As we entered the facility, a press conference was convened outside:
The trash receptacle in the foreground is a metaphor for the sum total of what was conveyed at the presser.
As I settled into a seat to get ready to tweet from the event, I heard a couple of people a few rows behind me talking. One woman asked her friend, “Now what exactly does D-E-C and S-G-E-I-S stand for?” Which show the depths of ignorance and blind following that was rife among those who attended. They know they are against it because their friends, leaders, and the media tells them to be against it. But they don’t even know what “it” is! Oh, they remember the word “fracking” because it’s so close to another word that’s familiar to them. And that’s about it. Fracking pollutes. Fracking kills. Yada yada yada.
As the hearing began, we were treated to a parade of anti-fracking, anti-drilling comments. I can’t tell you how many times I heard “fracking should be criminalized” – and I heard it from public officials! State senators, New York City councilmen, state Assembly members. It was shocking. The crowd that attended wants nothing less than a total ban on fracking in New York State, believing that if it happens it will pollute the City’s water supply.
Some of the speakers were eloquent and whipped up the crowd with their rhetoric. Others were boring. Hey, it’s a big deal to stand up and face a crowd of nearly 1,000—it takes guts and moxie to do it. All but two speakers were against drilling.
I was not disappointed by the anti-drillers in attendance. Shocked, yes. Horrified at their behavior, yeah. But not disappointed—they are who they are. However, I was disappointed that pro-drillers did not turn out. I didn’t see a single pro-drilling sign! After reading Bryant LaTourette’s post on the EID-NMI website, I think I understand why (see his post here). I can understand not wanting to be booed and shouted at by an ill-tempered, rude crowd of fanatics. Completely understandable. But, this fight is too important. Landowners should have turned out in large numbers to face these people down and to tell their stories of losing the farm, of abject poverty, and of the chance to safely mine natural gas on their land. The fact they did not is disappointing.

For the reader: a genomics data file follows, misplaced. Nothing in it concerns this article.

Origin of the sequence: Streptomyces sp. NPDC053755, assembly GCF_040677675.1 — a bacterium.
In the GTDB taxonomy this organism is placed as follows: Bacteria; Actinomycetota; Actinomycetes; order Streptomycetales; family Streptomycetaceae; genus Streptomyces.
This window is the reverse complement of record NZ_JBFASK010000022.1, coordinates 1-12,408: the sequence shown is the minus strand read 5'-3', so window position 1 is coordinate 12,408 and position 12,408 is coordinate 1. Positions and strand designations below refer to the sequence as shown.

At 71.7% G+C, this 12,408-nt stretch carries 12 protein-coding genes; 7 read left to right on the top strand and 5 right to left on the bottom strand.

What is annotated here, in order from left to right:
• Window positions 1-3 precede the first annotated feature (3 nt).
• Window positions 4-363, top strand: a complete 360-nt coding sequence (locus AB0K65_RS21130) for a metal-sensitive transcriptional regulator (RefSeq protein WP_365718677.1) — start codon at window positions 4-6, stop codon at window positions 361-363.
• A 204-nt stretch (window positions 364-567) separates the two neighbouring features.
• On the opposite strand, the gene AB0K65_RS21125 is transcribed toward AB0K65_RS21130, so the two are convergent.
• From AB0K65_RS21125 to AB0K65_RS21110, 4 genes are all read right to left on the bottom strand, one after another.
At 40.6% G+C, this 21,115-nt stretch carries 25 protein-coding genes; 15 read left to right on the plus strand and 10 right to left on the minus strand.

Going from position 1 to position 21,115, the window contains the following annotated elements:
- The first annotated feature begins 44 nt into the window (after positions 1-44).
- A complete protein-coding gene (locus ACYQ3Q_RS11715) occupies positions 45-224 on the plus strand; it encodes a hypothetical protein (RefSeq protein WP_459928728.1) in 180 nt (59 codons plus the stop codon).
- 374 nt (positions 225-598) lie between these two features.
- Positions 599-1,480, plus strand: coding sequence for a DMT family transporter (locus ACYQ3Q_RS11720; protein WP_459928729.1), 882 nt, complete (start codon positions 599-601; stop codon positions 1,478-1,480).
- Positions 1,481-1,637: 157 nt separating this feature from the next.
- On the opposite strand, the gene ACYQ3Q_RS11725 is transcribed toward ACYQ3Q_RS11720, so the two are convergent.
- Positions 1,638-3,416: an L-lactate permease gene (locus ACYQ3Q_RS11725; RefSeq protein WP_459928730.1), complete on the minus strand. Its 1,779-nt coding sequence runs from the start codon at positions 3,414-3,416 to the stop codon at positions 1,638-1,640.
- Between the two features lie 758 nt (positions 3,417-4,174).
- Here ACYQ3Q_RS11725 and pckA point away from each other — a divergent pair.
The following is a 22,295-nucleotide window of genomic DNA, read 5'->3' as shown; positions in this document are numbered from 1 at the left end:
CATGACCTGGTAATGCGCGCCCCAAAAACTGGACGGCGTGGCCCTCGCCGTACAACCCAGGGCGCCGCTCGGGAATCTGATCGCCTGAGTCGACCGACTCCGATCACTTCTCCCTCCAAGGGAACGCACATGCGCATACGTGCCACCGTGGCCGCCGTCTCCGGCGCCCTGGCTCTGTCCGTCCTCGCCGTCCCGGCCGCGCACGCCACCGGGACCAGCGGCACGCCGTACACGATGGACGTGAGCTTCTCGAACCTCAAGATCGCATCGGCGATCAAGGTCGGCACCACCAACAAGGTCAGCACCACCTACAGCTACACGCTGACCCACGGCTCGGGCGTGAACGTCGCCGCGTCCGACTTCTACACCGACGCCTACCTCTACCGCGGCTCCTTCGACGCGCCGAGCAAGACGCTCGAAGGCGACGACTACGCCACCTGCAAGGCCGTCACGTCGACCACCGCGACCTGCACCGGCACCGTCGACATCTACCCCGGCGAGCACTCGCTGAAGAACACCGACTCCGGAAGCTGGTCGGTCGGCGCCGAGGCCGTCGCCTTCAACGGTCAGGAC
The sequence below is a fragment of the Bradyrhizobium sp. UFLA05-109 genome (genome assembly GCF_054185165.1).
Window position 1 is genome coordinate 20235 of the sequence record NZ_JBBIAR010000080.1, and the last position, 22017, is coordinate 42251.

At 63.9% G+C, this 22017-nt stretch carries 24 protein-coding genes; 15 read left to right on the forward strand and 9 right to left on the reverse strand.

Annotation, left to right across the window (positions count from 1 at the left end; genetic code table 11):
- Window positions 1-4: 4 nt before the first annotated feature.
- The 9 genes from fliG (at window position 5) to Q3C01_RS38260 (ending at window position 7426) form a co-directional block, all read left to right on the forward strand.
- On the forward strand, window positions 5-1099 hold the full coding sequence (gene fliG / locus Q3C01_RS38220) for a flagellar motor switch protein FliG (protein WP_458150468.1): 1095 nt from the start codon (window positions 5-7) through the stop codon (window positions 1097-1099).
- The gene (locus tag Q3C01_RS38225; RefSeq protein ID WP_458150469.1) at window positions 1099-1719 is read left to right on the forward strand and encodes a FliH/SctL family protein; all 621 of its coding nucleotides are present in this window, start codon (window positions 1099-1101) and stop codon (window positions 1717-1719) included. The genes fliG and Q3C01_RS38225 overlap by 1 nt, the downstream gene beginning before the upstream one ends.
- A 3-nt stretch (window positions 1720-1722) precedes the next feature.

And for the two people who did rise to support drilling, God bless you! You walked into the lion’s den and lived. It was unbelievable the way the crowd behaved. When speaking, crowd members repeatedly shouted “liar” and other things, like “murderers”. The DEC official running the hearing had to stop the clock four times during the first pro-speaker due to bad manners on the part of the crowd.
I was reminded once again of the profound wisdom and insight of the founding fathers of this country some 250 years ago in crafting a political system that would keep mob behavior in check. Let’s all pray that our system is not destroyed by that very mob. If this hearing was any indication, I’m worried.
A final thought
As rude and contemptuous as most of the people in the crowd were, I still do not consider them my enemies. They are my fellow citizens. I find their reasoning faulty, but they are passionate for their cause. I understand that. We will simply have to agree to disagree on this matter. The thing that is most disturbing is the lack of civility. As we were lined up along the street waiting to go in, standing in a cold wind near the river for several hours, the well-organized anti-people were going down the line offering hot coffee. I wanted some of that coffee! I needed some of that coffee. But when they got to our little spot where there were four of us standing, they skipped on by and ignored us.
Bill desRosiers told me that at the previous DEC hearings the EID-NMI people offered coffee to anti-drillers as well as supporters. It may be a minor thing, but it speaks volumes about the kind of people who “occupy” each side in this debate. The biggest disappointment to me is the utter lack of civility from those who oppose drilling. Oppose it—wrongly—if you must. But can’t you at least behave like adults? Apparently not.